Medicine of the Future in America

Cardiorespiratory Effects of Pressure-controlled Ventilation With and Without Inverse Ratio in the Adult Respiratory Distress Syndrome: Discussion

The main findings of this study were that (1) the effects of PCV on gas exchange and hemodynamics were not different from those of VCY and (2) PC-IRV failed to improve Pa02 while inducing a decrease in Cl and hence in Do2. Few studies have reported the effects of PCV in ARDS. Abraham and Yoshihara reported an improvement in Pa02 with this mode. This beneficial effect might be ascribed to improvement in alveolar recruitment, gas diffusion, and ventilation of alveolar units with slow time constants, induced by the decelerating flow pattern that occurs in PCV Nevertheless, like other authors, we did not observe any difference in Pa02 between VCV and PCV.
Several previous studies have demonstrated a significant increase in Pa02 when patients with ARDS were switched from VCV with PEEP to PC-IRV Three explanations were proposed for the increased P&02 with PC-IRV:2 (1) the occurrence of PEEPi; (2) an increase in mPaw; and (3) recruitment of alveolar units with slow time constants secondary to the prolonged inspiratory time. In our study, PEEPt was maintained at the same level in the different ventilatory modes, so that the effect of an increase in PEEPt due to the occurrence of PEEPi was offset. In this condition, we did not observe any significant improvement in Pa02 with PC-IRV This suggests that the increase in Pa02 usually reported with PC-IRV was mainly due to an increase in PEEPt secondary to the induction of PEEPi. In fact, in most studies on PC-IRV PEEPi was either not measured*- or not reported. The mPaw is another major determinant of gas exchange in ARDS.* We observed a significant increase in mPaw with PC-IRV Since RR, Vt, and PEEPt were kept constant, this increase in mPaw was only due to the increased inspiratory time. Pulmonary Embolization Despite this increased mPaw, Pa02 did not increase in PC-IRV. Such a surprising result was in accordance with findings of East et al. It is generally accepted that in ARDS a minimal level of PEEP is required to prevent alveolar collapse during exhalation. Now, since parenchymal involvement in ARDS is heterogeneous, the distribution of PEEPi induced by PC-IRV is likely to be uneven because of time constant inequalities between lung units. Thus, the less compliant alveolar units could be still collapsed while a substantial level of PEEPi is measured by the end-expiratory occlusion method. This could explain the lack of improvement in Pa02 despite an increase in mPaw in PC-IRV Alternatively, the failure of PC-IRV to improve Pa02 might be related to its short duration of application (1 h), since some studies suggested that the improvement in Pa02 with PC-IRV may require several hours; however, this time-dependent effect of PC-IRV is a matter of controversy, since it was not detected in a recent study in which PC-IRV was used for 24 h or more.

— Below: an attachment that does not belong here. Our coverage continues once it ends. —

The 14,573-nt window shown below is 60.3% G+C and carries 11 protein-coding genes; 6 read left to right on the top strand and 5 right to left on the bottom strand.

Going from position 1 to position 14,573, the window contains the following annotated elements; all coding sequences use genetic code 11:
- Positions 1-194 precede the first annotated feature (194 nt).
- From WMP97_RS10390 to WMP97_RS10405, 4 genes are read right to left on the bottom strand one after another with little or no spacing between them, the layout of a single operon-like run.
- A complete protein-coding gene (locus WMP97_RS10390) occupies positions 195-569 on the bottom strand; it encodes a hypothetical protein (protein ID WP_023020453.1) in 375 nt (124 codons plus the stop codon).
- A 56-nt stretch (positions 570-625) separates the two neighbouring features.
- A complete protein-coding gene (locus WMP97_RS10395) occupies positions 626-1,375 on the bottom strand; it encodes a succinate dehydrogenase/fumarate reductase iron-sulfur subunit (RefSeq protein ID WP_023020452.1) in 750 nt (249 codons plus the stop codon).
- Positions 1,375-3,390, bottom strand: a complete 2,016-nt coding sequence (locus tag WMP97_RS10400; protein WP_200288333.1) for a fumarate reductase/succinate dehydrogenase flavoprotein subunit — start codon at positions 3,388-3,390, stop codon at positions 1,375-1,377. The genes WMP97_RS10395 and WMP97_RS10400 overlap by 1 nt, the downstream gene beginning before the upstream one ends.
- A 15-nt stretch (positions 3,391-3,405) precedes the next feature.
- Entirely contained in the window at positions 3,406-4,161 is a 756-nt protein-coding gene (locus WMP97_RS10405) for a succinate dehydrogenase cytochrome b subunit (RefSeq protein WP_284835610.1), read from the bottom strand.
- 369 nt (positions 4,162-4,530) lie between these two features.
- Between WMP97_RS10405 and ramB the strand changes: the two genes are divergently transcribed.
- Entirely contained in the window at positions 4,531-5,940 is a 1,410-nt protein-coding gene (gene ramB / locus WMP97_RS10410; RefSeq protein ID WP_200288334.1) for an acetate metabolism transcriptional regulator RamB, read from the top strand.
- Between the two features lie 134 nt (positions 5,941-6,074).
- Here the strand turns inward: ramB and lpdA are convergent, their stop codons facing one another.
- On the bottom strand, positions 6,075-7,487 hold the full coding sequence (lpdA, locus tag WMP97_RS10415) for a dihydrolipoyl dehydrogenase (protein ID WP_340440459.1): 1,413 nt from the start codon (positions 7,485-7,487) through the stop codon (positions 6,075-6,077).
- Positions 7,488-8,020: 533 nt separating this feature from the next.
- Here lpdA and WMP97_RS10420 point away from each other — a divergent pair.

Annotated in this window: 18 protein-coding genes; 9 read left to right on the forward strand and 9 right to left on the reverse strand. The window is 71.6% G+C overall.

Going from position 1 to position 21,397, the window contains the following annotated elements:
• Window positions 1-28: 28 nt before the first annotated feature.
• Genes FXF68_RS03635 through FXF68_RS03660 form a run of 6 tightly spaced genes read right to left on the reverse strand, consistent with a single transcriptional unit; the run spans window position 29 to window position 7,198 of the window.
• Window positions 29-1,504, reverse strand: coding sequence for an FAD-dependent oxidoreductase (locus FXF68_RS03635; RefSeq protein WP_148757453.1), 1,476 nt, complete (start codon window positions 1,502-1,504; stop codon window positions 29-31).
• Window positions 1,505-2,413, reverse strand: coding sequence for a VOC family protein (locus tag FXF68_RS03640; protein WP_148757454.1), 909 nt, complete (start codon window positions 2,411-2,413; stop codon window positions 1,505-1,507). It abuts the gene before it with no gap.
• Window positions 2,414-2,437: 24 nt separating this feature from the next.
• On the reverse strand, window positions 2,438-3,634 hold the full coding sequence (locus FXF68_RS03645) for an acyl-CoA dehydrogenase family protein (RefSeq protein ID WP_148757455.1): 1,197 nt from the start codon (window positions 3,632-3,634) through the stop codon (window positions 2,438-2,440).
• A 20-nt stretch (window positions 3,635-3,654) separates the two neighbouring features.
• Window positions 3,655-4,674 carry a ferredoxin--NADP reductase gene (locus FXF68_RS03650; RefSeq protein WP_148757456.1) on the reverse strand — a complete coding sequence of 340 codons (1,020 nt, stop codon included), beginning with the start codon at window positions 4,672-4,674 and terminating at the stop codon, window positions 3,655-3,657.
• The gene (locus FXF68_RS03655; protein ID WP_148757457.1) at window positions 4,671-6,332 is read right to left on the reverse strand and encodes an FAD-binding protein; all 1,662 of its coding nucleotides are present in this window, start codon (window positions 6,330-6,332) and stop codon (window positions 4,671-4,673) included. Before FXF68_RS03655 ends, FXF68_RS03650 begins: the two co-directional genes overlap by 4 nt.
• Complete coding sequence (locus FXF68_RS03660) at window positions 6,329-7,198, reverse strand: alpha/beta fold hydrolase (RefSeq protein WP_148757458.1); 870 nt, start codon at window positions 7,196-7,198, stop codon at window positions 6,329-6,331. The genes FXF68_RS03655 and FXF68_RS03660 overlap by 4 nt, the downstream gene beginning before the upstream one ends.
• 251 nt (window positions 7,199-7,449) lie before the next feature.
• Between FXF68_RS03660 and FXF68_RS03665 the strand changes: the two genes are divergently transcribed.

This entry was posted in ARDS and tagged airway pressures, ards, inspiratory time, ventilatory modes.
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